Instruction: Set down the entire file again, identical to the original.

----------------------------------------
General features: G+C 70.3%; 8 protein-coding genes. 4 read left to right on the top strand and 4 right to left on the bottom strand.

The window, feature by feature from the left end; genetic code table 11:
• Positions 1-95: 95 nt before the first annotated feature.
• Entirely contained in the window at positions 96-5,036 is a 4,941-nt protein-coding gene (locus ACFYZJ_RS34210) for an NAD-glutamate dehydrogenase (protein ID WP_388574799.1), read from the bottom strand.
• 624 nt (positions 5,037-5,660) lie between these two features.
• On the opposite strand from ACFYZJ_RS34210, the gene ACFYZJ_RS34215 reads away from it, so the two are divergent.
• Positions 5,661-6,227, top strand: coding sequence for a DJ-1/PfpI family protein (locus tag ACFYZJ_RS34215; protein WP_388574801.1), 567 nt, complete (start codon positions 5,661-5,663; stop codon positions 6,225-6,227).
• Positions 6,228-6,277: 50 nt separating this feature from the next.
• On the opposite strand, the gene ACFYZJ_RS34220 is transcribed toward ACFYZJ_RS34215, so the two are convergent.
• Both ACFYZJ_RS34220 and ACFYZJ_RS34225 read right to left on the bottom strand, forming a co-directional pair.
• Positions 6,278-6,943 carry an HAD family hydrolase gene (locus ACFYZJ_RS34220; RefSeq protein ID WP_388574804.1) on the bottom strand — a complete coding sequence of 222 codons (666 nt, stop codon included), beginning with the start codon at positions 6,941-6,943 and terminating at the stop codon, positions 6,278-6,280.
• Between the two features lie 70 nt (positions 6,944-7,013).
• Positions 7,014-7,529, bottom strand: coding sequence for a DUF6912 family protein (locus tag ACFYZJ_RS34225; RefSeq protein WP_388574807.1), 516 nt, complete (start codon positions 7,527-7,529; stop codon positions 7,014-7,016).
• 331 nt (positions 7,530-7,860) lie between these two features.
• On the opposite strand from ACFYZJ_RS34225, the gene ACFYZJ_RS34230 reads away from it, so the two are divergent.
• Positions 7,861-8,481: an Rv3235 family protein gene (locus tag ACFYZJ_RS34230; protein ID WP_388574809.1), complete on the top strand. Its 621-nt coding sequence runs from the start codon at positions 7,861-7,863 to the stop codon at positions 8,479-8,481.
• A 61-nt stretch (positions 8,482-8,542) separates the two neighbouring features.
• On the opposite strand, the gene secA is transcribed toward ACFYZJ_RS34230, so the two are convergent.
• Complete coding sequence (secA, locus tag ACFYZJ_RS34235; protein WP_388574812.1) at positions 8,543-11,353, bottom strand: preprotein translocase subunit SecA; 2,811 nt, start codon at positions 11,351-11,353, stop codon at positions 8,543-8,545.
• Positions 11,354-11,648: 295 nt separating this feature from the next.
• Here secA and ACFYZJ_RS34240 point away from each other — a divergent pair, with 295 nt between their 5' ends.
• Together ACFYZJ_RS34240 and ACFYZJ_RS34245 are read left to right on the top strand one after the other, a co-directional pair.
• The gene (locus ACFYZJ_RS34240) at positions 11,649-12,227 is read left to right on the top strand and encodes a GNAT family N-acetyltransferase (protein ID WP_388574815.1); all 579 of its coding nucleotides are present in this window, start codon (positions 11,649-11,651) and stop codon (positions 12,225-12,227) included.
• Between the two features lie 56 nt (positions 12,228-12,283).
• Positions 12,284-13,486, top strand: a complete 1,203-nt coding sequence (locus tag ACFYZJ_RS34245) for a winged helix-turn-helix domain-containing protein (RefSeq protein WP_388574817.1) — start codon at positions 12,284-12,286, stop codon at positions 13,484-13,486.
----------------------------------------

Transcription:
General features: G+C 70.3%; 8 protein-coding genes. 4 read left to right on the top strand and 4 right to left on the bottom strand.

The window, feature by feature from the left end; genetic code table 11:
• Positions 1-95: 95 nt before the first annotated feature.
• Entirely contained in the window at positions 96-5,036 is a 4,941-nt protein-coding gene (locus ACFYZJ_RS34210) for an NAD-glutamate dehydrogenase (protein ID WP_388574799.1), read from the bottom strand.
• 624 nt (positions 5,037-5,660) lie between these two features.
• On the opposite strand from ACFYZJ_RS34210, the gene ACFYZJ_RS34215 reads away from it, so the two are divergent.
• Positions 5,661-6,227, top strand: coding sequence for a DJ-1/PfpI family protein (locus tag ACFYZJ_RS34215; protein WP_388574801.1), 567 nt, complete (start codon positions 5,661-5,663; stop codon positions 6,225-6,227).
• Positions 6,228-6,277: 50 nt separating this feature from the next.
• On the opposite strand, the gene ACFYZJ_RS34220 is transcribed toward ACFYZJ_RS34215, so the two are convergent.
• Both ACFYZJ_RS34220 and ACFYZJ_RS34225 read right to left on the bottom strand, forming a co-directional pair.
• Positions 6,278-6,943 carry an HAD family hydrolase gene (locus ACFYZJ_RS34220; RefSeq protein ID WP_388574804.1) on the bottom strand — a complete coding sequence of 222 codons (666 nt, stop codon included), beginning with the start codon at positions 6,941-6,943 and terminating at the stop codon, positions 6,278-6,280.
• Between the two features lie 70 nt (positions 6,944-7,013).
• Positions 7,014-7,529, bottom strand: coding sequence for a DUF6912 family protein (locus tag ACFYZJ_RS34225; RefSeq protein WP_388574807.1), 516 nt, complete (start codon positions 7,527-7,529; stop codon positions 7,014-7,016).
• 331 nt (positions 7,530-7,860) lie between these two features.
• On the opposite strand from ACFYZJ_RS34225, the gene ACFYZJ_RS34230 reads away from it, so the two are divergent.
• Positions 7,861-8,481: an Rv3235 family protein gene (locus tag ACFYZJ_RS34230; protein ID WP_388574809.1), complete on the top strand. Its 621-nt coding sequence runs from the start codon at positions 7,861-7,863 to the stop codon at positions 8,479-8,481.
• A 61-nt stretch (positions 8,482-8,542) separates the two neighbouring features.
• On the opposite strand, the gene secA is transcribed toward ACFYZJ_RS34230, so the two are convergent.
• Complete coding sequence (secA, locus tag ACFYZJ_RS34235; protein WP_388574812.1) at positions 8,543-11,353, bottom strand: preprotein translocase subunit SecA; 2,811 nt, start codon at positions 11,351-11,353, stop codon at positions 8,543-8,545.
• Positions 11,354-11,648: 295 nt separating this feature from the next.
• Here secA and ACFYZJ_RS34240 point away from each other — a divergent pair, with 295 nt between their 5' ends.
• Together ACFYZJ_RS34240 and ACFYZJ_RS34245 are read left to right on the top strand one after the other, a co-directional pair.
• The gene (locus ACFYZJ_RS34240) at positions 11,649-12,227 is read left to right on the top strand and encodes a GNAT family N-acetyltransferase (protein ID WP_388574815.1); all 579 of its coding nucleotides are present in this window, start codon (positions 11,649-11,651) and stop codon (positions 12,225-12,227) included.
• Between the two features lie 56 nt (positions 12,228-12,283).
• Positions 12,284-13,486, top strand: a complete 1,203-nt coding sequence (locus tag ACFYZJ_RS34245) for a winged helix-turn-helix domain-containing protein (RefSeq protein WP_388574817.1) — start codon at positions 12,284-12,286, stop codon at positions 13,484-13,486.